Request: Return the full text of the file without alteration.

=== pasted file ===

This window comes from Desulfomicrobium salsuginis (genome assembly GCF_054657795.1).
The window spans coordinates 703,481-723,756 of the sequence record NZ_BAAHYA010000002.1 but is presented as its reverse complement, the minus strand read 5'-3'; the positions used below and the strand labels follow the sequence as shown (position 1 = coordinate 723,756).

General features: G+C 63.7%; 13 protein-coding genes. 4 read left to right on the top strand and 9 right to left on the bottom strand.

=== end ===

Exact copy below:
This window comes from Desulfomicrobium salsuginis (genome assembly GCF_054657795.1).
The window spans coordinates 703,481-723,756 of the sequence record NZ_BAAHYA010000002.1 but is presented as its reverse complement, the minus strand read 5'-3'; the positions used below and the strand labels follow the sequence as shown (position 1 = coordinate 723,756).

General features: G+C 63.7%; 13 protein-coding genes. 4 read left to right on the top strand and 9 right to left on the bottom strand.